- Format: Kindle Edition
- File Size: 877 KB
- Print Length: 404 pages
- Simultaneous Device Usage: Unlimited
- Publisher: Cutting Block Press; Volume 1 edition (17 May 2012)
- Sold by: Amazon Media EU S.à r.l.
- Language: English
- ASIN: B0084FO7N4
- Text-to-Speech: Enabled
- Word Wise: Enabled
- Average Customer Review: 5 customer reviews
- Amazon Bestsellers Rank: #596,738 Paid in Kindle Store (See Top 100 Paid in Kindle Store)
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Horror For Good - A Charitable Anthology Kindle Edition
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Top Customer Reviews
Now we've got that out of the way, let's forget it. For the purposes of this review, this is just another horror anthology and I'm going to judge it on that basis alone.
It's not a small collection. There are thirty-two stories in all and twenty-one of those are original to this collection. One of them is the author's first published work. The eleven reprints are pretty rare material, by popular horror writers such as Ramsey Campbell, Joe R. Lansdale, Ray Garton, F. Paul Wilson and Jack Ketchum. You'd be challenged to acquire copies of the original appearances of these stories now.
There isn't a turkey amongst them! Trust me, I searched. Granted, there are some stories I didn't like as much as others, but the truth is (and I'm not saying this just because it's for a good cause remember) this is the highest quality collection of horror short stories I can remember reading for a very long time.
The anthology covers all sorts of horrors. There are ghosts, demons, werewolves and those vilest monsters of all- human beings. There are even zombies, but even these most overused of horrors are handled with remarkable flair and originality. There are passing nods to King, Lovecraft and Rod Serling, alongside traditional monsters and science fiction horrors.
There just isn't the room to comment on the individual stories in this review, but I've singled out a few for special mention.
Nate Southard's `Mouth', and Brad C.Read more ›
Horror For Good is a charitable anthology of horror fiction with all net profits of each purchase, (estimated to be at least 10-15%) being donated to amFAR the American Foundation for AIDS Research.
Horror anthology books, like their screen cousins, can often be a bit hit and miss. For every gem out there, there's a swathe of utter drivel... From the ouset, you know there is no danger of Horror For Good falling into the latter category since it is full to the gunwales with award-winning, experienced and talented horror writers such as Jack Ketchum, Joe R. Lansdale, John F.D. Taff and Joe McKinney to name but a few! It's fair to say that it is a talent-heavy roster of names that provide stories spanning the horror genre from soul-eating wraiths to post-apocalyptic zombie goodness; from a horror spin on a fairy tale to inbred devil-worshippers, voodoo, werewolves and everything in between! With 32 short stories contained within, Horror For Good has something for all horror fans, regardless of taste. Here is a small selection of the highlights for me:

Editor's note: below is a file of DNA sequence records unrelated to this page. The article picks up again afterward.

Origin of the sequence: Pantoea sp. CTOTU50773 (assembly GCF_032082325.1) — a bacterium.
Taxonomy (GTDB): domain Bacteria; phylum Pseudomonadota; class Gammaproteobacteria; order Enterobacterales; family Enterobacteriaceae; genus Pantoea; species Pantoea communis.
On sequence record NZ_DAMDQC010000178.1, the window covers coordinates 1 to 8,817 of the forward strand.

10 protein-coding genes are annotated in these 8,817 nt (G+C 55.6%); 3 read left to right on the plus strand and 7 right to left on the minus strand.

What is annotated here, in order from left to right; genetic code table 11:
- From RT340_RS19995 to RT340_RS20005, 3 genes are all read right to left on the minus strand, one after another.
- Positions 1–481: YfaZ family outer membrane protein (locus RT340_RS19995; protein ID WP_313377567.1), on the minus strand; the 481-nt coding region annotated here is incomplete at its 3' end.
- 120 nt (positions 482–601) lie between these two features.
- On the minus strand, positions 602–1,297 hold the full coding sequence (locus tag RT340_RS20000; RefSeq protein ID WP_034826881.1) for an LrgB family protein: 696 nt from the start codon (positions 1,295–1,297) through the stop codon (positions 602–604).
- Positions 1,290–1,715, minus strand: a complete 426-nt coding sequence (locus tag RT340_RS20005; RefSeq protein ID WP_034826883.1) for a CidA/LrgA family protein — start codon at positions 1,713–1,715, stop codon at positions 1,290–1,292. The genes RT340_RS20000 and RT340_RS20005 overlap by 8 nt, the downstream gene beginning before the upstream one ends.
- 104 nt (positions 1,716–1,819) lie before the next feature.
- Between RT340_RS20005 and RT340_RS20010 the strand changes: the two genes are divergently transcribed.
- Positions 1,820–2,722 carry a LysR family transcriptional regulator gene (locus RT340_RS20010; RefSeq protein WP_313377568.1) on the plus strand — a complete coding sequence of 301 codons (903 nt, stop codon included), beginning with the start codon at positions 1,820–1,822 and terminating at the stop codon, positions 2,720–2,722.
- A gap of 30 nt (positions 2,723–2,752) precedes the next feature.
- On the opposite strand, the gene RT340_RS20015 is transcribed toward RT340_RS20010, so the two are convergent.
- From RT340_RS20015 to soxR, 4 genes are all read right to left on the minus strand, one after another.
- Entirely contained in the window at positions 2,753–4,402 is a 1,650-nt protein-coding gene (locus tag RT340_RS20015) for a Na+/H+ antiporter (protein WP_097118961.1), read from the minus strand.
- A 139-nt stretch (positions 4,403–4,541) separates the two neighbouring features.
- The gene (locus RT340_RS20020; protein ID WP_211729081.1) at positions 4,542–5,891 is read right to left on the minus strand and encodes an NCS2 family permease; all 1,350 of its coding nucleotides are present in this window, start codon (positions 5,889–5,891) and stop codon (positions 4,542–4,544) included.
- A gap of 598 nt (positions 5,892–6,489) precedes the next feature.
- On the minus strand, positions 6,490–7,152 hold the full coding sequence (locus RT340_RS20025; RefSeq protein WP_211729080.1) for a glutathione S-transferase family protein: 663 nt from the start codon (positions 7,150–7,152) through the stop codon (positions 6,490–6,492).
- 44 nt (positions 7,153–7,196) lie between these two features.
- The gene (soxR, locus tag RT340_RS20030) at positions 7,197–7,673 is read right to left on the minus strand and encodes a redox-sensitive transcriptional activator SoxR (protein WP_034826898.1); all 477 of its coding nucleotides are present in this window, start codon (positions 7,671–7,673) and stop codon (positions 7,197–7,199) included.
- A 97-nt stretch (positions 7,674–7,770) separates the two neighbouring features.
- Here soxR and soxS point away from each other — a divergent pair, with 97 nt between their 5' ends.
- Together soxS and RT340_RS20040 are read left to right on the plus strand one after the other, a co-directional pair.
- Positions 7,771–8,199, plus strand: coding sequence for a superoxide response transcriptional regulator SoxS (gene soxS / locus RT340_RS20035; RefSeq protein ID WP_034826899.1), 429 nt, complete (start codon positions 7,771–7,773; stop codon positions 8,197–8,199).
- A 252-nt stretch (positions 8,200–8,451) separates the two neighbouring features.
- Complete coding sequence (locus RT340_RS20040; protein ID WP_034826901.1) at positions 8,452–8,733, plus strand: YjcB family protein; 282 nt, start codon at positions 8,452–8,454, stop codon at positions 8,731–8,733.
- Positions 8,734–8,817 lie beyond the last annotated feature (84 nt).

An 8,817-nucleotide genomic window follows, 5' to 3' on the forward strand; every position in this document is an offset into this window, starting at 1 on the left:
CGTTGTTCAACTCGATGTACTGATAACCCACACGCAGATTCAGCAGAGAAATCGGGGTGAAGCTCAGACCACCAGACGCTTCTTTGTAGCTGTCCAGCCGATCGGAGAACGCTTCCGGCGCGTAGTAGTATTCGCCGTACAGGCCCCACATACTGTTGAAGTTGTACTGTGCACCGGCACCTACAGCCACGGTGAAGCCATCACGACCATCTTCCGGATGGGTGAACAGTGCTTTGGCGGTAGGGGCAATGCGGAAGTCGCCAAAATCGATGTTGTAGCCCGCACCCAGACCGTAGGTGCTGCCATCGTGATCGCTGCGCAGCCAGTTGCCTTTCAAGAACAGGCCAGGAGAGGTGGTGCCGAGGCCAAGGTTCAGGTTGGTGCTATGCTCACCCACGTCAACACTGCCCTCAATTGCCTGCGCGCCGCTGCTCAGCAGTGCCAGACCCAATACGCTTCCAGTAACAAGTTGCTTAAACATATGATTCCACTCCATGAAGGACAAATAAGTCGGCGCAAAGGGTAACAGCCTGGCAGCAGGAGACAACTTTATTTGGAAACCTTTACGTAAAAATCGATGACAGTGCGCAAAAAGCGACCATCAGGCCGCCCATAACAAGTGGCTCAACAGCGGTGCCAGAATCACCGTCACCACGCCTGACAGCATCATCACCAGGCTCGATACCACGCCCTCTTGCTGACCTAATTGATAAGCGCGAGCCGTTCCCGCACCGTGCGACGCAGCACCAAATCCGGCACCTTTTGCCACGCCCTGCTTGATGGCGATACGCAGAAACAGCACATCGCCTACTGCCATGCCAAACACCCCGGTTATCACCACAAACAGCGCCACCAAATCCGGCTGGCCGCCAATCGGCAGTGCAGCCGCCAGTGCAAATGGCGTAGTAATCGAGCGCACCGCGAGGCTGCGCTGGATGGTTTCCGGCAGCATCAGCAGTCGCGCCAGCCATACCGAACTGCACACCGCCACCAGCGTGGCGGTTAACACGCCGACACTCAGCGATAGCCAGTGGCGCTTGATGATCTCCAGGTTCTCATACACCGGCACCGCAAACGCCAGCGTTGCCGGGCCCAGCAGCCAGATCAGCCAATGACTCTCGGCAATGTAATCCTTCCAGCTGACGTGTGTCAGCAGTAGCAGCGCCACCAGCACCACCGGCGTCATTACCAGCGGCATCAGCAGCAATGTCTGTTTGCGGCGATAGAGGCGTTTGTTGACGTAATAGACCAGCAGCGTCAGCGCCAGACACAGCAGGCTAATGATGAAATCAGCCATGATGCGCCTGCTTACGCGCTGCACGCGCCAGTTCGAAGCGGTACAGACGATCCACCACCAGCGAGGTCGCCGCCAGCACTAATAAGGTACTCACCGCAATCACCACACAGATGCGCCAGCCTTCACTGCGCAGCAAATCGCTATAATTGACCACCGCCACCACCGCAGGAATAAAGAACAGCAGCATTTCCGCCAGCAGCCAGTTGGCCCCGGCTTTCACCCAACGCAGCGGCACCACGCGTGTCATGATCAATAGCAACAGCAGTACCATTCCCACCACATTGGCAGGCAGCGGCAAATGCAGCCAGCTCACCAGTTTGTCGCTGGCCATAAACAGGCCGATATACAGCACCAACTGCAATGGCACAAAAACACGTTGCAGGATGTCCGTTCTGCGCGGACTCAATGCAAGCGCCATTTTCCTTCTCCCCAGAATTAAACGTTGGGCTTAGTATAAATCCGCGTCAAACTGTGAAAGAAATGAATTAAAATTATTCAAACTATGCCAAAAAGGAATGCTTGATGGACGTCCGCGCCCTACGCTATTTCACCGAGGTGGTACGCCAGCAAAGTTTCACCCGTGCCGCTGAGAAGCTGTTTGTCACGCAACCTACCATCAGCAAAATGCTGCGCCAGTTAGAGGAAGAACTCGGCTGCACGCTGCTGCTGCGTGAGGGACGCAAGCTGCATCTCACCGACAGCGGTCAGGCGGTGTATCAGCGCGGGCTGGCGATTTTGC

I always appreciate some undead post-apocalyptic horror and Jeff Strand provides the reader with a streetwise anti-hero in 'The Apocalypse Ain't So Bad'.
Established horror author Joe McKinney ramps up the action-horror and entertains with 'Sky of Brass, Land of Iron' while still developing a sense of depth and history in his tale.
In 'Returns', the soul of Jack Ketchum's main character is earthbound until he can help his loved one.Read more ›
I should mention I was a slush reader for this anthology. I was honored to be able to help, along with two other wonderful women. However, I did not get to read every story in here prior to publication. Many of these were new to me, and I enjoyed getting to read them for the first time. There are also a few reprints in here that are very hard to come by, but were offered thanks to the generosity of the authors in the horror community. That same generosity is what led to the number of stories that came pouring in, and allowed the editors to pick the best of the best for this anthology. I want to highlight a few of the stories here; a mix of reprints and originals.
Dead Letters, by Ramsey Campbell was a chilling story told by a master. As the story progresses, you have some vague notion of the direction Campbell is taking you, but at the end there is still that element of surprise that makes you stop then reread the story because you have just realized all the clues had been neatly laid out, if you had just taken the time to notice them. Campbell manages to build the tension and suspense in just a few short pages; there is good reason why he is an award winning author.
Mouth, by Nate Southard was one of those stories that made the hair on the back of my neck stand up.Read more ›
Most Recent Customer Reviews
This was quite good. Some of the stories were - to be quite frank - rubbish - but as for the rest they were good. goods value for money considering the proceeds go to charityPublished on 14 Sept. 2012 by Margaret Ravel